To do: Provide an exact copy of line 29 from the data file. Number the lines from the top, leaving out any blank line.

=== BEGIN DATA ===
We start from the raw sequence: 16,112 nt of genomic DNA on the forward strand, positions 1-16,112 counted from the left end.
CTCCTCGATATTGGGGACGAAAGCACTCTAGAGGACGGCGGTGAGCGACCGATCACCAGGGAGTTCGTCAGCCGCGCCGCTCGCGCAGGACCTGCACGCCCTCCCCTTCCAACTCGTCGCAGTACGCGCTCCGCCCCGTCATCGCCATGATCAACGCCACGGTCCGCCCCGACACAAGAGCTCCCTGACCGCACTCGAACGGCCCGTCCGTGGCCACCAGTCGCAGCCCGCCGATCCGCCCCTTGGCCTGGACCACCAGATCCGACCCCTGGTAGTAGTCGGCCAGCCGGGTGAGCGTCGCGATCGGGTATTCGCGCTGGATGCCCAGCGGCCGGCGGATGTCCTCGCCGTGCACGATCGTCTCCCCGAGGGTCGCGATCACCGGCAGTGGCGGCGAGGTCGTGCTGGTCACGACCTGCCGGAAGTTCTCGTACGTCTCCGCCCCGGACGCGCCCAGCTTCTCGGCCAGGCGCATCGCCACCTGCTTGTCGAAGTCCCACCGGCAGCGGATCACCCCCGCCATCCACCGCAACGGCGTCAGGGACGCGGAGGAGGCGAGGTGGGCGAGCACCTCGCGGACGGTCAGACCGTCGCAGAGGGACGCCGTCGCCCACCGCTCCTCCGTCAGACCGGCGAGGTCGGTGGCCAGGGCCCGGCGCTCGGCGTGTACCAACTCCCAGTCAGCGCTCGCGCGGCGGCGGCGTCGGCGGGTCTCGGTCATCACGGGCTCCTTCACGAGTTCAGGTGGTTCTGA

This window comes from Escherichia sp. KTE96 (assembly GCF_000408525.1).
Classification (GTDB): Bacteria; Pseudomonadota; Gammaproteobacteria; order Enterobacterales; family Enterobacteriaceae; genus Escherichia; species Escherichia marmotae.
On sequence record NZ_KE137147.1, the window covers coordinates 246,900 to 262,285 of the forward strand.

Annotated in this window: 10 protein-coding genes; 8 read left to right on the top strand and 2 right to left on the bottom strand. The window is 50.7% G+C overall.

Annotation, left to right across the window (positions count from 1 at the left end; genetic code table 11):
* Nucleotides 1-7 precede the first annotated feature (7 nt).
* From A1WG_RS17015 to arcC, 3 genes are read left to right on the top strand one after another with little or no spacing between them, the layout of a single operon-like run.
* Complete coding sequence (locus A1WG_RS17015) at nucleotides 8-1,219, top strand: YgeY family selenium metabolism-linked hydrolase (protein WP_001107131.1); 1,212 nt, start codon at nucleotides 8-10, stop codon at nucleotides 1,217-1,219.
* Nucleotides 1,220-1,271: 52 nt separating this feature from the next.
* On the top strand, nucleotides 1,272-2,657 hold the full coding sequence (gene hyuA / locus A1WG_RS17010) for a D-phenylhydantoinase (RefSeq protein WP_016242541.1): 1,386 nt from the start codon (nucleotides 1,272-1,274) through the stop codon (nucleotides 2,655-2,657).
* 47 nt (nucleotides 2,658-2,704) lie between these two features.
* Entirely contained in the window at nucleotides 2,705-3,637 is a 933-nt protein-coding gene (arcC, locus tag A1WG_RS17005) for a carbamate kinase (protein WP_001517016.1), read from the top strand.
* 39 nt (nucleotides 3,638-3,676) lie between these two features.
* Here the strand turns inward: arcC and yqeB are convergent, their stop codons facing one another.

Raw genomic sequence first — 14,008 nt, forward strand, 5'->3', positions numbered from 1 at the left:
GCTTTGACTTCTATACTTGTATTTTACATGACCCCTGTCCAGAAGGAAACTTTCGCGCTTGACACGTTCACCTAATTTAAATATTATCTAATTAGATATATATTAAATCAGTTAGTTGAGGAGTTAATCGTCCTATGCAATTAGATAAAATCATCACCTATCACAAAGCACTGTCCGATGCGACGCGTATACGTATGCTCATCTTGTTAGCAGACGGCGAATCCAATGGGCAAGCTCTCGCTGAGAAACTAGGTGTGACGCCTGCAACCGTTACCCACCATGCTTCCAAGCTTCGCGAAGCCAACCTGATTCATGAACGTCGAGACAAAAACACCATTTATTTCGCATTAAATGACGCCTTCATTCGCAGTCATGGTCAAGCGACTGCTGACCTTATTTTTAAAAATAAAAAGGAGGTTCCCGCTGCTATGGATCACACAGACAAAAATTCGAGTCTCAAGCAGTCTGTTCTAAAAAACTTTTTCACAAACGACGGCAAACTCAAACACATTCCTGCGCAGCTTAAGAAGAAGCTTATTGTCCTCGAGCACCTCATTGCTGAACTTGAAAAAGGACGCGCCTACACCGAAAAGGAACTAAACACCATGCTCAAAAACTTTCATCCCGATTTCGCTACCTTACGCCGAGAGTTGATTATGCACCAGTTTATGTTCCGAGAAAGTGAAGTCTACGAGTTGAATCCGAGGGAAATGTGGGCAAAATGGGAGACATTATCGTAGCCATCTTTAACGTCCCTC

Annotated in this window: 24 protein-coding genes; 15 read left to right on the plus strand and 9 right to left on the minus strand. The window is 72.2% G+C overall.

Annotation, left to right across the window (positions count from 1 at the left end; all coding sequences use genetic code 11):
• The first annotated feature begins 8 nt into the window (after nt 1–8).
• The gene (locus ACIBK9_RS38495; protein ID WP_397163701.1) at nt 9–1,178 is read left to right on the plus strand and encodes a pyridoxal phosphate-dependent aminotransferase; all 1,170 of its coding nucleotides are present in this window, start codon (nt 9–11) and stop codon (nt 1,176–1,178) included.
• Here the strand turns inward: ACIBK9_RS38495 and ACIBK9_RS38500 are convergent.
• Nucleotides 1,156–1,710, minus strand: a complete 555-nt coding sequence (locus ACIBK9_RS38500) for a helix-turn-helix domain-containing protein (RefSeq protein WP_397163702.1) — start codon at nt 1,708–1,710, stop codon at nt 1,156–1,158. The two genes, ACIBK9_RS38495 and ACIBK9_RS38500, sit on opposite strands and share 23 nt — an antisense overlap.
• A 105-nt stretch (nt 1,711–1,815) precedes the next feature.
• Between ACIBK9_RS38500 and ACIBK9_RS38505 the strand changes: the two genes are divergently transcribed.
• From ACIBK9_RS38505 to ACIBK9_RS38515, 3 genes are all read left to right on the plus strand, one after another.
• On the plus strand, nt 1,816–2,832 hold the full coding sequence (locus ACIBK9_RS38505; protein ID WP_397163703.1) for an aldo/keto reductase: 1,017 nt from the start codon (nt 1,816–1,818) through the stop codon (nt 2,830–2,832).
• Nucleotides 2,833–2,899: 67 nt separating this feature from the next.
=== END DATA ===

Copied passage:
• Nucleotides 2,833–2,899: 67 nt separating this feature from the next.